Ahead of MWC 2018, Huawei held a media briefing to announce a handful of new devices for work and home, including the MateBook X Pro (pictured above), and a slew of MediaPad M5 tablets powered by Android. No, this wasn’t a smartphone announcement, but it showed off broader parts of the Huawei product lineup which complement – if not constitute – its smartphone lineup.

Huawei MateBook X Pro

This isn’t the first time we’ve seen a MateBook from Huawei; in fact, from the first launch we saw a couple of years ago the range has now expanded somewhat, and the MateBook X Pro represents a new top-tier in their mobile computing line-up.

In a nutshell, this is a 13.9-inch notebook with 3K touch-enabled FullView Display, which features a 91-percent screen-to-body ratio. Powered by an 8th gen Intel i7 processor, with separate NVIDIA GeForce MX150 GPU, this is a machine a step above your average ultrabook with integrated graphics.

Powered by a 57.4Wh battery, the MateBook X Pro promises to be one of the lightest, most powerful notebooks on the market. With this battery, Huawei claims users can see up to 15 hours use off a single charge – something this weary journalist would have appreciated today. Better still, just half an hour on charge with the supplied quick-charger gives a whopping 6 hours of extra use.

Other inclusions are Dolby Atmos-certified quad-speaker audio, power-button with integrated fingerprint reader for ultra-quick power-up times, and the inclusion of both 2 x USB-C and 1 x USB-A ports in a slimline laptop that’s thinner than Apple’s Macbook Pro range.

Perhaps the cutest inclusion – and yes I can’t believe I’m using that term in an Ausdroid article – is how Huawei have integrated the camera. Instead of lobbing in a thick bottom or top bezel on the display to house the camera, the camera literally pops out of the keyboard.

Huawei MateBook X Pro integrates tightly with the company’s other products, too. For example, when used with Huawei’s Mate 10 Pro, users are able to offload 1000 photos in about 3 minutes, or transfer a 1GB video in just one minute. The best way to explain this is the tight integration that you might be familiar within Apple’s ecosystem. It looked that seamless.

Pricing and availability for Australia is yet to be confirmed, though we’re led to believe that this should arrive in Australia in the southern Autumn (so Q2, 2018).

Huawei MediaPad M5 series

We’d almost given up hope of an Android-related announcement when Huawei’s Richard Yu re-appeared on stage with what looked like an armful of tablets. He then introduced the MediaPad M5 range in two sizes – an 8.4-inch and 10.8-inch tablet.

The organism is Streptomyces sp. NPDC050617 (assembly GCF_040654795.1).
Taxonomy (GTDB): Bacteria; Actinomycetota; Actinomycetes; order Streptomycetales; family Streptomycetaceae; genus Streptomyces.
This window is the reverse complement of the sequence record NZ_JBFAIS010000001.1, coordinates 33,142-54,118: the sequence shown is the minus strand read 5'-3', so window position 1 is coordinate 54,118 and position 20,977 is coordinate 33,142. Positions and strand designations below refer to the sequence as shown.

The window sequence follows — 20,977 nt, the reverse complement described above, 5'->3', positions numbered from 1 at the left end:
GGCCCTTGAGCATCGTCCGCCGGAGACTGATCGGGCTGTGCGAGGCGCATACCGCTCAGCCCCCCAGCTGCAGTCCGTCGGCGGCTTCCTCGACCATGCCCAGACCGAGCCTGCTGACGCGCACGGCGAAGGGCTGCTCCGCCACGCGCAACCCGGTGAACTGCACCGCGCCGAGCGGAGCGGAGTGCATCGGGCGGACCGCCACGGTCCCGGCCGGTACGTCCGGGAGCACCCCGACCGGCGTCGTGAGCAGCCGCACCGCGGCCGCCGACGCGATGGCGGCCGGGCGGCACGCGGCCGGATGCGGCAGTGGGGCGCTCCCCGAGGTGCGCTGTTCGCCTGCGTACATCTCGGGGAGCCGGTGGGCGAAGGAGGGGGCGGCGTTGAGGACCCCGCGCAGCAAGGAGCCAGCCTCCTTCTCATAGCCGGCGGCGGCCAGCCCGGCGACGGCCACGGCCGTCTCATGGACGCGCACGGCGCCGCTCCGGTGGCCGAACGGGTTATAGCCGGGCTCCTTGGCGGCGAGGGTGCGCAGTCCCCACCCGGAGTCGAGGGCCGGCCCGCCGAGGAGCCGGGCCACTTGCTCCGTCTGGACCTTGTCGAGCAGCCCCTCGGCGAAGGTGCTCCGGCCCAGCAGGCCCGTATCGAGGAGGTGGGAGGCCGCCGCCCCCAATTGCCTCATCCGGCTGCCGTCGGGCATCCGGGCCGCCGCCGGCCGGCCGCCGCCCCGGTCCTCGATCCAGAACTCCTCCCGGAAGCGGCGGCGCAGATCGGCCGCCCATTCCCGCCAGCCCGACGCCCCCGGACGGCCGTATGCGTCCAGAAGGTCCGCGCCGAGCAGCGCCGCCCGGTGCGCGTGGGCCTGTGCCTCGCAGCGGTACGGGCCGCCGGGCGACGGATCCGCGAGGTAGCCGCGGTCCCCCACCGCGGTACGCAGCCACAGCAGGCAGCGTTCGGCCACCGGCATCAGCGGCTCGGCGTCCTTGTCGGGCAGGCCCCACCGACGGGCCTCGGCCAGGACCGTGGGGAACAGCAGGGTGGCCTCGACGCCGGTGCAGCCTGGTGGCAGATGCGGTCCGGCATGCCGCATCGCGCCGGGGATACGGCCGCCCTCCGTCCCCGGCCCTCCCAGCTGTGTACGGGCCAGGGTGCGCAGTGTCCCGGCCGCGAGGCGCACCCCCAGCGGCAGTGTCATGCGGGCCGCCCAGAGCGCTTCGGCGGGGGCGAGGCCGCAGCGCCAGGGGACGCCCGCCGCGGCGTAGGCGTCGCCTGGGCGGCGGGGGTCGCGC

These are tablets built around three pillars, of Premium Design, Immersive Entertainment and Ultimate Performance, and it’s easy to see how. This is a design which takes successful elements of their past tablets and updates them for 2018; curved 2.5D glass, a metal uni-body design which makes for a lightweight tablet comfortable to hold easily in one hand.

Each tablet features a 2K display, which gives a nice 280 PPI for the 10.4-inch model, and an even more dense 359 PPI for the 8.4-inch tablet. The displays aren’t overly hampered by broad bezels, either, with the 8.4-inch tablet featuring an 84% screen-to-body ratio.

There’s the usual other tablety inclusions, such as Hi-Res Audio, engineered speakers, a big battery, more than two days of audio playback, and broad network support for 4G networks with up to 300 mbps download speed.

As a “one more thing”, Mr Yu showed off the MediaPad M5 Pro, a device built for productivity on the go. Unlike other tablets in this space, the MediaPad M5 Pro does not run Windows 10, but instead runs Android and can dock into a foldable keyboard cover. When docked, though, it eschews the standard Android format for a desktop environment (powered by EMUI) which looks exactly like Mate 10’s docked desktop mode.

This gives it the ability to run the full-screen, desktop versions of the Microsoft Suite which were demoed on stage, as well as a pressure-sensitive M-Pen option which can be used for all manner of productivity and creative uses.

Pricing for Australia across the range is yet to be confirmed, but expect pricing to begin around the $550 mark for the 32GB 8.4-inch model, up to probably $899 for the 128GB 10.8-inch variant. It’s worth noting that 4G is included across the range; no WiFi only models here.

Once local release plans are known, we’ll come back to you with further details.

Ausdroid attended Mobile World Congress 2018 with financial support from Huawei and others.


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Geoff Fieldew

Hey Chris, was the smaller Android tablet running EMUI like their phones or have they left it alone more like nVidia would do?